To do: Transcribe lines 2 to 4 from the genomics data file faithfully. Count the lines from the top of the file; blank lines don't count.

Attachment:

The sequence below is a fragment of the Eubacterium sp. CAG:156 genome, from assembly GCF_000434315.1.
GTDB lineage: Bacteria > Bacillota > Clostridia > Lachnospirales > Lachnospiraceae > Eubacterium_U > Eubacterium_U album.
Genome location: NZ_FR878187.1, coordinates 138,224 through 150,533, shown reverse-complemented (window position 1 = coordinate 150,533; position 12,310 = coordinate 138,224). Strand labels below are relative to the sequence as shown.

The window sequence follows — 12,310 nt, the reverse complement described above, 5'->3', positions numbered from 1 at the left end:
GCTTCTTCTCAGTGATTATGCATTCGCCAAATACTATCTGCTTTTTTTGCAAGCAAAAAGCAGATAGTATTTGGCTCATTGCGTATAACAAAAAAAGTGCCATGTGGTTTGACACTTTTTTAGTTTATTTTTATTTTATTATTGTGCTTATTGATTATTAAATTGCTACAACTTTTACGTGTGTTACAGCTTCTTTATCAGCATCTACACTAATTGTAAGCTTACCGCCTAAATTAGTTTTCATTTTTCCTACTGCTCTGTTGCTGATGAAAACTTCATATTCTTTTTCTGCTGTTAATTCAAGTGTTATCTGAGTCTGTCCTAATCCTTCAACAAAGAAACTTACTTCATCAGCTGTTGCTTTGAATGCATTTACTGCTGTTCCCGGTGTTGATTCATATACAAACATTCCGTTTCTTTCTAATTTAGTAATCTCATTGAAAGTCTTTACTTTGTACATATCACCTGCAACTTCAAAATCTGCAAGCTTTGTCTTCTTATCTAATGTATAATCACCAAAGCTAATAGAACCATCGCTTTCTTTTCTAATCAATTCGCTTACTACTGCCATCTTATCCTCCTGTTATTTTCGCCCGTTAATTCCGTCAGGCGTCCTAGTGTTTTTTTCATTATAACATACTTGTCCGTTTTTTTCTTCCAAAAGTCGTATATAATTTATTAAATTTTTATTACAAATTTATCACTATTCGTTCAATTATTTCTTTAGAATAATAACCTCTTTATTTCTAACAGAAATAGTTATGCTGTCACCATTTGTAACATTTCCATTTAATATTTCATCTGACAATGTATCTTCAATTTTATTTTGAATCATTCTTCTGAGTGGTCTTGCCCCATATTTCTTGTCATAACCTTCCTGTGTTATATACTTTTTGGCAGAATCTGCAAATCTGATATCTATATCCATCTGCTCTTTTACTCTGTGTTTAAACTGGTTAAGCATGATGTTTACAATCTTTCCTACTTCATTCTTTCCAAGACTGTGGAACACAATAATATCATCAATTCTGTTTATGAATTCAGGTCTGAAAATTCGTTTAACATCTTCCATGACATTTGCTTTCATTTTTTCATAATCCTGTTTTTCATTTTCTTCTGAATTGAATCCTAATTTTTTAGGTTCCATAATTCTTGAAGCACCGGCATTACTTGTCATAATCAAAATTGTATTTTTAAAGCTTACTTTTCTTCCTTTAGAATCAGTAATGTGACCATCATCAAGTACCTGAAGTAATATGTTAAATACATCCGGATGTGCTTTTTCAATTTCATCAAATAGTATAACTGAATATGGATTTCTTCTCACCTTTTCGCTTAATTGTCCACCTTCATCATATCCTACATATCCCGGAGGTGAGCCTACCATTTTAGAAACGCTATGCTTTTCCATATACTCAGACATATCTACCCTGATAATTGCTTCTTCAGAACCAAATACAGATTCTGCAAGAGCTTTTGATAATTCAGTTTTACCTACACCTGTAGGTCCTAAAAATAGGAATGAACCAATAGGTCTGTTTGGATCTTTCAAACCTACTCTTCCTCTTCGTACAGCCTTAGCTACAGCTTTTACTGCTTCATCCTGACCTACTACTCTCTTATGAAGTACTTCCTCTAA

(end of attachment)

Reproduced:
GTDB lineage: Bacteria > Bacillota > Clostridia > Lachnospirales > Lachnospiraceae > Eubacterium_U > Eubacterium_U album.
Genome location: NZ_FR878187.1, coordinates 138,224 through 150,533, shown reverse-complemented (window position 1 = coordinate 150,533; position 12,310 = coordinate 138,224). Strand labels below are relative to the sequence as shown.

The window sequence follows — 12,310 nt, the reverse complement described above, 5'->3', positions numbered from 1 at the left end: